At least 50 different women were Miss Winston at some point. Though they were told not to, many dated and even married drivers. The dress code was decided by Winston, and included this vintage jumpsuit.  It is a simple red polyester jumpsuit.There is a collar, and a wash tag in the cowl.It has a Winston logo embroidered on the chest.It come with a white belt and straps on the legs. The suit features short short sleeves. The back of the suit is unadorned. Winston was an idea thought up in the 1970’s. The idea was to have a beauty queen with the drivers in Victory Lane after races. The idea died after the Winston Cup turned to the Nextel Cup, but when Sprint took over in 2009, the idea was revived.

Since this is a short article, I’m going to add…

TAILGATING TIME!

It’s early in the year, it’s cold, so if you are going to watch a race with friend, you want something hearty, so I present:

Beef Pot Roast

8 Servings

Ingredients

2 teaspoons olive oil

4 pounds boneless chuck roast

1 onion, chopped

2 cloves garlic, minced

2 bay leaves

1 teaspoon salt

1/2 teaspoon freshly ground black pepper

Instructions:

1-Preheat oven to 325 degrees F (165 degrees C).

2-Heat a heavy Dutch oven on top of the stove over medium high heat.

3-Add oil, and sear meat in the center of the pan for 4 minutes.

4-Turn meat over with tongs; sear all sides for 3 to 4 minutes on each side.

5-Remove meat from pan. Arrange onion, garlic, and 1 bay leaf in the bottom of the pan, and sprinkle with salt and pepper.

6-Return meat to pan, place remaining bay leaf on top of meat, and cover.

7-Cook in the oven for 30 minutes at 325 degrees F (165 degrees C).

8-Reduce the heat to 300 degrees F (150 degrees C), and cook for 1 1/2 hours.

9-Remove roast to a platter to rest for 10 to 15 minutes.

10-Slice, and top with onions and gravy.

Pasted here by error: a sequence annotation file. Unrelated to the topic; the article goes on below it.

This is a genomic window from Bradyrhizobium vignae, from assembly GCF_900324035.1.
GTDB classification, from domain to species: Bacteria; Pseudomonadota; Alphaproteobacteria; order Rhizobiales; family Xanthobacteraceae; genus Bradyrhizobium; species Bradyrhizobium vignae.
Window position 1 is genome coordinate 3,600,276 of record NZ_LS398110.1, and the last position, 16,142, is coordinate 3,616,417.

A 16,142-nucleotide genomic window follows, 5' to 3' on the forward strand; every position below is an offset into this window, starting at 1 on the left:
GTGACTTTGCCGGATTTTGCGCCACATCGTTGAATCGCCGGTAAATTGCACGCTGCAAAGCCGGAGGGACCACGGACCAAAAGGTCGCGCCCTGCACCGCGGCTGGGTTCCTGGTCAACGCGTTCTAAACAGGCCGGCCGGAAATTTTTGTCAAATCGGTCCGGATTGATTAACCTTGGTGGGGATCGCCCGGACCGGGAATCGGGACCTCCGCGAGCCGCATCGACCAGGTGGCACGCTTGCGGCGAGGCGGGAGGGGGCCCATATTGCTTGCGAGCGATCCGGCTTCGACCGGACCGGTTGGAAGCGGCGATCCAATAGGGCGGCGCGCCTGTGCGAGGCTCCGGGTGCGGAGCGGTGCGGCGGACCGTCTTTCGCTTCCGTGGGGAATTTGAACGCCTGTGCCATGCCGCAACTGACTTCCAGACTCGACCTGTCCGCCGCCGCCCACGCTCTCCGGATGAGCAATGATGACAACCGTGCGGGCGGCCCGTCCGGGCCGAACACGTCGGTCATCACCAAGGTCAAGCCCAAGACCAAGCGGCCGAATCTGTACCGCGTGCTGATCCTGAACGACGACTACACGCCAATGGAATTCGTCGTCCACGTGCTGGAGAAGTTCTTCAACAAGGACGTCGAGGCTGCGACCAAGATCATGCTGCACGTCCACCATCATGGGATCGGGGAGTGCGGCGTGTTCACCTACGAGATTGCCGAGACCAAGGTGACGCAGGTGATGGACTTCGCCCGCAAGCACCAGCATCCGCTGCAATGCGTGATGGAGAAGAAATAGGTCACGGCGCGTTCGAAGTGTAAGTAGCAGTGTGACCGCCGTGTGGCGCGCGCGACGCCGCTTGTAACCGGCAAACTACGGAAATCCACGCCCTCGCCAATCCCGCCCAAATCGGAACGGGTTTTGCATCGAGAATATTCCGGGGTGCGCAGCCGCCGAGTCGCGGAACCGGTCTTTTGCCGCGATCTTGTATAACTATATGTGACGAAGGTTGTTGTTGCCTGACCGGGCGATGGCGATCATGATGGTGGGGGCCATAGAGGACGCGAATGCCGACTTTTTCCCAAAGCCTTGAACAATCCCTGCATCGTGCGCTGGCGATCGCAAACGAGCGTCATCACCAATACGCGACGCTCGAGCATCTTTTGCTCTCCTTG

Next week, we focus on Aric Almirola.

Currencies: Coins and Paper Money-Revisited

By David G. Firestone

Money really is the great equalizer. Every human being on the planet wants as much of it as possible. We work jobs we hate in order to get it, and we spend it as we see fit. While we mainly spend it on things we need to live, food, shelter, and clothing, we do spend it on things that make us happy.

I find it amazing that most people know so little about one of the most important objects in the world. For a lot of us, our pocket change can be useful, but if you knew the history about it, and how it was made, they would be awestruck.

Metallic coins really started with the human desire for gold. While the earliest known coins date back to around the 8th and 7th centuries BCE, gold has been used since 600 BCE for monetary purposes. Today, gold is still a part of global currency, but most gold mined is used for other applications, such as jewelry, electronics, medicine, commercial chemistry, and other industrial uses.

Gold is also a status symbol. Gold medals, and trophies are symbols of victory and achievement. Gold used in jewelry is symbolic of wealth and success. Gold in and of itself is seen as both a form of good and evil. One of James Bond’s most well known foes was Auric Goldfinger, who spent his entire life trying to acquire as much gold as possible.

I happen to have some pure gold in my possession. I have .1 gram from NZP Gold, a smelting plant in Turkey. Gold is one of the few minerals we all want to have. This is a small gold nugget. It is .07 grams. When pure gold is flattened by “goldbeating” the end result is a sheet of gold leaf. It’s main uses are for art and architecture, but it can also be edible. These are two small jars of gold leaf. Silver has uses in many different applications, including electronics, medical uses, solar panels, currency, photographic film, x-rays, and numerous other uses. These are three 4 gram bars of 99.999% silver. Coins started their lives as a way to simplify the use of gold as currency. Coins were originally made by using molds and metal. The blank was made using bars of metal, which was hammered out on anvils. Then the blank, which is known as a “planchet” was then heated up, placed between the two molds, and hammered. This was a less than precise method, and since the mold had to be hammered by hand, the design would vary. This Constantine-era coin is an example of that process.These examples of medieval coins are also examples of that process.

 Modern currencies are very heavily monitored. The designs in recent years aren’t so focused on being artistic, but focused on being counterfeit-proof. Older coins tend to be better looking. These better-looking designs include: